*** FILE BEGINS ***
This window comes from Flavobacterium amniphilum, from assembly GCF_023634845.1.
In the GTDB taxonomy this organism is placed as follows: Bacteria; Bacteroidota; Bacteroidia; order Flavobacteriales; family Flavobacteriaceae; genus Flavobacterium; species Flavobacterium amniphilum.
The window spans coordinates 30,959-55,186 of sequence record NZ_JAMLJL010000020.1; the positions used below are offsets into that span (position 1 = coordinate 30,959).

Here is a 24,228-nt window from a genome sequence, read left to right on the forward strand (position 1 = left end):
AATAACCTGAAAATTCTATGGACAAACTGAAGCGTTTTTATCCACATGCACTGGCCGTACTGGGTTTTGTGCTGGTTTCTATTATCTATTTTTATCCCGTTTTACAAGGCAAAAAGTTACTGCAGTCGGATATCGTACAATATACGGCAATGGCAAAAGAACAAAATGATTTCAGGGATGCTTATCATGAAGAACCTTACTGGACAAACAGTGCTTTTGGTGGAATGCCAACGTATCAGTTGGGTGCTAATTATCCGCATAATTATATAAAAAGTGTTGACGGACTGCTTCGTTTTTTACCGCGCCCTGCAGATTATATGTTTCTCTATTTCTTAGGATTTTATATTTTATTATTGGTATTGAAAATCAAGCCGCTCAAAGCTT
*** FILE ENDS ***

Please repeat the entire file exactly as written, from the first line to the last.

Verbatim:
This window comes from Flavobacterium amniphilum, from assembly GCF_023634845.1.
In the GTDB taxonomy this organism is placed as follows: Bacteria; Bacteroidota; Bacteroidia; order Flavobacteriales; family Flavobacteriaceae; genus Flavobacterium; species Flavobacterium amniphilum.
The window spans coordinates 30,959-55,186 of sequence record NZ_JAMLJL010000020.1; the positions used below are offsets into that span (position 1 = coordinate 30,959).

Here is a 24,228-nt window from a genome sequence, read left to right on the forward strand (position 1 = left end):
AATAACCTGAAAATTCTATGGACAAACTGAAGCGTTTTTATCCACATGCACTGGCCGTACTGGGTTTTGTGCTGGTTTCTATTATCTATTTTTATCCCGTTTTACAAGGCAAAAAGTTACTGCAGTCGGATATCGTACAATATACGGCAATGGCAAAAGAACAAAATGATTTCAGGGATGCTTATCATGAAGAACCTTACTGGACAAACAGTGCTTTTGGTGGAATGCCAACGTATCAGTTGGGTGCTAATTATCCGCATAATTATATAAAAAGTGTTGACGGACTGCTTCGTTTTTTACCGCGCCCTGCAGATTATATGTTTCTCTATTTCTTAGGATTTTATATTTTATTATTGGTATTGAAAATCAAGCCGCTCAAAGCTT